Ex. B: There seems to be a kind of grid where the closer to full recall a person has the less interesting their lives become.

Ex. C: "Everything looks bad if you remember it."

Q.E.D.
posted by outlandishmarxist at 8:20 AM on December 20, 2010


There seems to be a kind of grid where the closer to full recall a person has the less interesting their lives become.

The people in the CBS piece didn't seem to fit that mold. One is the actress Marilu Henner, who was in the American tv show Taxi, another is a concert violinist, another a radio announcer.

One trait they shared was being mildly obsessive compulsive, they liked organizing stuff. Nothing major, but it was definite trait. Otherwise, they were relatively normal, not idiot savants or anything similar.

They all seemed to enjoy comparing days too, i.e. what was the best March 2nd, the one in 71, 72 or 73? There's a neat segment in the video where one of them verbally walks back through his memories to reach a certain date.
posted by nomadicink at 8:21 AM on December 20, 2010


One trait they shared was being mildly obsessive compulsive, they liked organizing stuff. Nothing major, but it was definite trait. Otherwise, they were relatively normal, not idiot savants or anything similar.

There was a woman making the rounds last year with a similar claim of perfect memory. I remember it being debunked, but I can't find the source. The thesis was that she simply had a form of OCD that caused her to constantly think about her life and what she did that day. Her memory wasn't supernatural, but her constant drive at remembering was, if that makes any sense.
posted by geoff. at 8:29 AM on December 20, 2010


The luggage adds up fast, let me tell you.

And I call it luggage rather than baggage because you have to lug it with you everywhere you go.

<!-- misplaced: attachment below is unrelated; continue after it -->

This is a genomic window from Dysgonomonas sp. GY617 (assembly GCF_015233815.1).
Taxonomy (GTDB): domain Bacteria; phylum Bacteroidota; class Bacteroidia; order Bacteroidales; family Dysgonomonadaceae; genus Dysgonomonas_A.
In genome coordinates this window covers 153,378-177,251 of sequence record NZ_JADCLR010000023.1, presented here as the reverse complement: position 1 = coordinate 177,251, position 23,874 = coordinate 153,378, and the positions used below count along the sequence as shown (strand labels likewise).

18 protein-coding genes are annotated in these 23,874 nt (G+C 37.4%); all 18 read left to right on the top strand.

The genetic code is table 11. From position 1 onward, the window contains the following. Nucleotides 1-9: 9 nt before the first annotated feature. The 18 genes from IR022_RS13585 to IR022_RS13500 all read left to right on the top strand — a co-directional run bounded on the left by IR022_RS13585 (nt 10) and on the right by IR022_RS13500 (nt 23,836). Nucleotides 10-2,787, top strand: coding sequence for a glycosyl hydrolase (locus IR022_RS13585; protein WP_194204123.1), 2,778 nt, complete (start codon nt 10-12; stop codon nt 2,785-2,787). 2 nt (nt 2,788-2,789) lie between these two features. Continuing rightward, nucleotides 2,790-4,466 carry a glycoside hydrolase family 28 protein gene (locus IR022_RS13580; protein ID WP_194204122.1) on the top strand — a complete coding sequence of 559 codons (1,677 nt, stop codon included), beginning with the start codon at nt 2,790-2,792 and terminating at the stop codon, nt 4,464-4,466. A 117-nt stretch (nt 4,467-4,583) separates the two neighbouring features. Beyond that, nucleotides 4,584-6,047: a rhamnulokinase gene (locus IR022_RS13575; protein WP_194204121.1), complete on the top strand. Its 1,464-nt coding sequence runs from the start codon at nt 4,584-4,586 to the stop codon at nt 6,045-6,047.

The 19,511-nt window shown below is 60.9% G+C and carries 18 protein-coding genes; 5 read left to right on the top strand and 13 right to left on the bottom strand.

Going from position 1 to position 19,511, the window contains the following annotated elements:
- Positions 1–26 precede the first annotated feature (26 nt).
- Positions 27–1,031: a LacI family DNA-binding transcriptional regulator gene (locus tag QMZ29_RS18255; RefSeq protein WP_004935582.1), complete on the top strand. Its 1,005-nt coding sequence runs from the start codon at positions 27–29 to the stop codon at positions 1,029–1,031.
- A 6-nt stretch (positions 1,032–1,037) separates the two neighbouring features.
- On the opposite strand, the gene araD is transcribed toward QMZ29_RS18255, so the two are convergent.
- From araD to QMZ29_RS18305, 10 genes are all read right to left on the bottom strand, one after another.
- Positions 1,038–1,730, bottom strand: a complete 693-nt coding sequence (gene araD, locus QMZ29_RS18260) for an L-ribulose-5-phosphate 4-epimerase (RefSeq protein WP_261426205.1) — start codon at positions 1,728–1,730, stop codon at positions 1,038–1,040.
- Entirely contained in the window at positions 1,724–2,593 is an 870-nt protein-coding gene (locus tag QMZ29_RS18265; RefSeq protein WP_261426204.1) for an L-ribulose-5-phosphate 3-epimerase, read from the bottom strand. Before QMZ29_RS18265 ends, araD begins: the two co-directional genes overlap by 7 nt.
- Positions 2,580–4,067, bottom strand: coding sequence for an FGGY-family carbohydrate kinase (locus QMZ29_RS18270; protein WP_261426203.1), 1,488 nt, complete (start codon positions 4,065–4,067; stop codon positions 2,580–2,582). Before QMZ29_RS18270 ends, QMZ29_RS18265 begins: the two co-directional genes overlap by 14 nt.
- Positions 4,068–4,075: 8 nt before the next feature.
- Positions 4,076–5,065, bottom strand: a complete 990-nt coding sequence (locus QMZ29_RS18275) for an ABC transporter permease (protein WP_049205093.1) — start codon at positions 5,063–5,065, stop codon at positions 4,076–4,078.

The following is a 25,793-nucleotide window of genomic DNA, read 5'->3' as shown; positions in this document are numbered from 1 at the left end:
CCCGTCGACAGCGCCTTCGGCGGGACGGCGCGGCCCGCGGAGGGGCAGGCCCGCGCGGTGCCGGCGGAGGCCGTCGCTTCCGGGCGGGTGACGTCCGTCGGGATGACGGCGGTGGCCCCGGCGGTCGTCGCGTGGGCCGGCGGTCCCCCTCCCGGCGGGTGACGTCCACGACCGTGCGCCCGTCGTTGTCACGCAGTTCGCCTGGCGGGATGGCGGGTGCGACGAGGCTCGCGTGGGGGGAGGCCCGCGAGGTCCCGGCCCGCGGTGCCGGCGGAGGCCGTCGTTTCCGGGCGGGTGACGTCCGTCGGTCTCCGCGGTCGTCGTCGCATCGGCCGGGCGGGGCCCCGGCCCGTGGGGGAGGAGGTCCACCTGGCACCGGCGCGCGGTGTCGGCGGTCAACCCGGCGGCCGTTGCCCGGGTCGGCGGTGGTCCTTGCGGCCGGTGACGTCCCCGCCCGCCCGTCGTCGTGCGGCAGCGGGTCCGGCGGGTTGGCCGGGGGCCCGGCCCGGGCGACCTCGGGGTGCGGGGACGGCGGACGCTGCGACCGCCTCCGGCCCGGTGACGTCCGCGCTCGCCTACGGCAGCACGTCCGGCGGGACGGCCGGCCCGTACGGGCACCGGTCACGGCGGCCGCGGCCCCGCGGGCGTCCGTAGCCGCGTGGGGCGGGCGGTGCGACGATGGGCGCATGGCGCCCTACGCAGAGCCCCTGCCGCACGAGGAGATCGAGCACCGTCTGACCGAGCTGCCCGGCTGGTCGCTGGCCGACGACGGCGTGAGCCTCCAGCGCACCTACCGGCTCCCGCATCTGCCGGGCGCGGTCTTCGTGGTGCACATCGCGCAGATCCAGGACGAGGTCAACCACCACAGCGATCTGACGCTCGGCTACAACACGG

But! You learn to cultivate those delicate, rare, sweet moments, like fragile orchids, which you carry with you like a pack lunch. They become your provisions for those days when the weight becomes too much, and you collapse (hopefully onto soft grass). You struggle to shrug off the straps of your pack, rummage through the mess, and pull out a crushed parcel. You unwrap the brown paper to reveal bread of almost the same texture and color, holding warm cold cuts and soggy lettuce. But just a whiff brings you back to your sunlit kitchen, when the ingredients were fresh and the air was crisp with morning dew. You take as large a bite out of that memory as you dare, before cautiously re-wrapping it and placing it somewhere where it hopefully won't get too badly crushed. You try not to pull it out too much, because there's a little bit less of it each time; it grows less substantial, but goddammit, sometimes you just need it to keep you going. Because you know you have to pick that pack up, and start lugging again.

But there will be more sunlit moments, if you can just keep going. And they will be fresh. And there will be friends there, who will carry some of the weight for you. If you can just keep moving.